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Saturday, February 26, 2011

[AlternativeAnswers] A fluorescent bead-based multiplex assay for the simultaneous detection of antib


Vet Immunol Immunopathol. 2010 Dec 10; [Epub ahead of print]

A fluorescent bead-based multiplex assay for the simultaneous detection of
antibodies to B. burgdorferi outer surface proteins in canine serum.

Wagner B, Freer H, Rollins A, Erb HN.

Department of Population Medicine and Diagnostic Sciences, College of
Veterinary Medicine, Cornell University, Ithaca, NY, USA; Animal Health
Diagnostic Center, College of Veterinary Medicine, Cornell University,
Ithaca, NY, USA.

Lyme disease is a zoonotic, vector-borne disease affecting humans, dogs,
horses and other species. It is caused by infection with spirochetes of the
Borrelia burgdorferi sensu lato group which are transmitted to the
host by infected ticks (Ixodes). Exposure to B. burgdorferi is commonly
diagnosed by serological testing. The gold standard for the detection of
antibodies to B.
burgdorferi is a two-step procedure of an ELISA followed by confirmatory
Western blotting (WB). Here, we developed and validated a new bead-based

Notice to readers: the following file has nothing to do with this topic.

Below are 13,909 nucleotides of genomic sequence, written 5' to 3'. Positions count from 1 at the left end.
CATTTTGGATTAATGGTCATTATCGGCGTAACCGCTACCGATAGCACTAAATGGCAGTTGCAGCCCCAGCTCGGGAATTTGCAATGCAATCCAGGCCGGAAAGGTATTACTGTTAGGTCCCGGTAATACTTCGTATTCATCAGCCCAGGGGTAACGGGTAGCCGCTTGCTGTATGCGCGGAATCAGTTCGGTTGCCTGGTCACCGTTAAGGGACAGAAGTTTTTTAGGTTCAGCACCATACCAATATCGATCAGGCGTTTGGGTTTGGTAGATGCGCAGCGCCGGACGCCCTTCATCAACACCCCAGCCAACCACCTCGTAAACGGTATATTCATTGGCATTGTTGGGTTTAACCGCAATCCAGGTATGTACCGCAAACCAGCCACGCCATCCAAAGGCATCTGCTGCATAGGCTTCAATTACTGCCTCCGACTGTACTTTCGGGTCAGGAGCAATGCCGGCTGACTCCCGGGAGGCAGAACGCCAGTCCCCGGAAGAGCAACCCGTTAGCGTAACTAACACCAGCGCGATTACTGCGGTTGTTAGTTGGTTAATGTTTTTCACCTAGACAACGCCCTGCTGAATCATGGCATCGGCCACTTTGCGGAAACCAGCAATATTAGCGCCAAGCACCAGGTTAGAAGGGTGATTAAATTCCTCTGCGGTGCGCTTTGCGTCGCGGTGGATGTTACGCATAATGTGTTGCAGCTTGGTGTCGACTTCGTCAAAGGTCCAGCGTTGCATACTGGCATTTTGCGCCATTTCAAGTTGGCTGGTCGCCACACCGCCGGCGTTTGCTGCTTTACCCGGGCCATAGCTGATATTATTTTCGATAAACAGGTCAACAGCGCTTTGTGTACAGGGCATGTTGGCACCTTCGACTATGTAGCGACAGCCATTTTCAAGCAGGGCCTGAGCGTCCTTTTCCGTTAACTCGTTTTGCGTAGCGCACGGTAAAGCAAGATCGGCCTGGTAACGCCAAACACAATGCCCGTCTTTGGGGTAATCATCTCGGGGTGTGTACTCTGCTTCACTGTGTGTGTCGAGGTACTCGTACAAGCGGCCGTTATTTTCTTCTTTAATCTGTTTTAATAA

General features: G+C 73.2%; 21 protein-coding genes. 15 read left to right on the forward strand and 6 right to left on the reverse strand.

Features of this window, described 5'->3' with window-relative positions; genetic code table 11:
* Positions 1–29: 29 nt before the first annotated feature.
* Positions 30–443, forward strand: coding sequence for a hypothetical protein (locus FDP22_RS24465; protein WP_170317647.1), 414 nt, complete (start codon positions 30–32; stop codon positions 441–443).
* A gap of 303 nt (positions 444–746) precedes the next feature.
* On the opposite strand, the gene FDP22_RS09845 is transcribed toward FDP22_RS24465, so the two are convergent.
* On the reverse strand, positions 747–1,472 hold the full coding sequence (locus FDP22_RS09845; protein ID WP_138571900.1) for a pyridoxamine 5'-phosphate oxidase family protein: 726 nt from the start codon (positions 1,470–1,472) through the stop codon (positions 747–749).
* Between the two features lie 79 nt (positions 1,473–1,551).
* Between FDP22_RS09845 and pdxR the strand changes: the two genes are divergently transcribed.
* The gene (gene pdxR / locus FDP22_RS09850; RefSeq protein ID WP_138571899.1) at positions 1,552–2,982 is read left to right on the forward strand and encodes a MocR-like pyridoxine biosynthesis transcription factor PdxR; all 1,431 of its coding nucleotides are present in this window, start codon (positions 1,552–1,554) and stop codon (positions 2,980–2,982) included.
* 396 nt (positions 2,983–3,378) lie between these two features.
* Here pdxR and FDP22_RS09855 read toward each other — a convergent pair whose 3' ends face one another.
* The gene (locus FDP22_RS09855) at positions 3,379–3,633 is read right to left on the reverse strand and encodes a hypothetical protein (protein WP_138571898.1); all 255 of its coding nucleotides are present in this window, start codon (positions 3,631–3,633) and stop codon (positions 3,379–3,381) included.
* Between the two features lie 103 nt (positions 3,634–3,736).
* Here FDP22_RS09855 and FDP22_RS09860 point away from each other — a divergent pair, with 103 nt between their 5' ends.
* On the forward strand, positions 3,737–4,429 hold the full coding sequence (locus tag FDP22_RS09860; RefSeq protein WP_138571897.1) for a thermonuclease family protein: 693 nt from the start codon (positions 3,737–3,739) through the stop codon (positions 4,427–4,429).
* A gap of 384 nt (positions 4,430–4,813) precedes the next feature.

multiplex assay for the detection of antibodies to B. burgdorferi in canine
serum which combined the testing by ELISA and WB in a single quantitative
test. B. burgdorferi outer surface protein A (OspA), OspC and OspF were
expressed in E. coli. The recombinant proteins were coupled to fluorescent
beads providing the matrix of the assay. Two sets of canine sera were used
for validation of the multiplex assay. First, sera from 79 dogs with known
ELISA and WB results were used to establish the conditions of the assay.
These samples were selected to provide similar numbers of pre-tested sera
ranging from negative to high positive results and included sera from
vaccinated and/or naturally infected dogs. A high correlation was observed
for detection of antibodies to B. burgdorferi in the single and multiplex
assays (n=79). Spearman's rank correlations were 0.93, 0.88 and 0.96 for
OspA, OspC and OspF, respectively. Second, a total of 188 canine serum
samples that were not tested previously were used for further multiplex
assay validation. All samples were also blindly analyzed for antibodies to
burgdorferi antigens by WB. The WB results provided a 'relative gold
for each antigen and were used to perform a receiver operating curve
The areas under the curves were 0.93 for OspA, 0.82 for OspC, and 0.89 for
Multiplex assay interpretation ranges for antibodies to all three B.
burgdorferi antigens in canine serum were established by likelihood
analysis. The diagnostic sensitivities of the individual OspA, OspC and
bead-based assays were 83%, 62% and 82%, respectively, and the diagnostic
specificities were 90%, 89% and 86%, respectively. The new multiplex assay
provides a sensitive and fully quantitative platform for the simultaneous
evaluation of antibodies to B.
burgdorferi OspA, OspC and OspF antigens and distinguishes between
antibodies that originated from vaccination or natural exposure to B.
Copyright A(c) 2010. Published by Elsevier B.V.

PMID: 21208663 [PubMed - as supplied by publisher]

[Non-text portions of this message have been removed]

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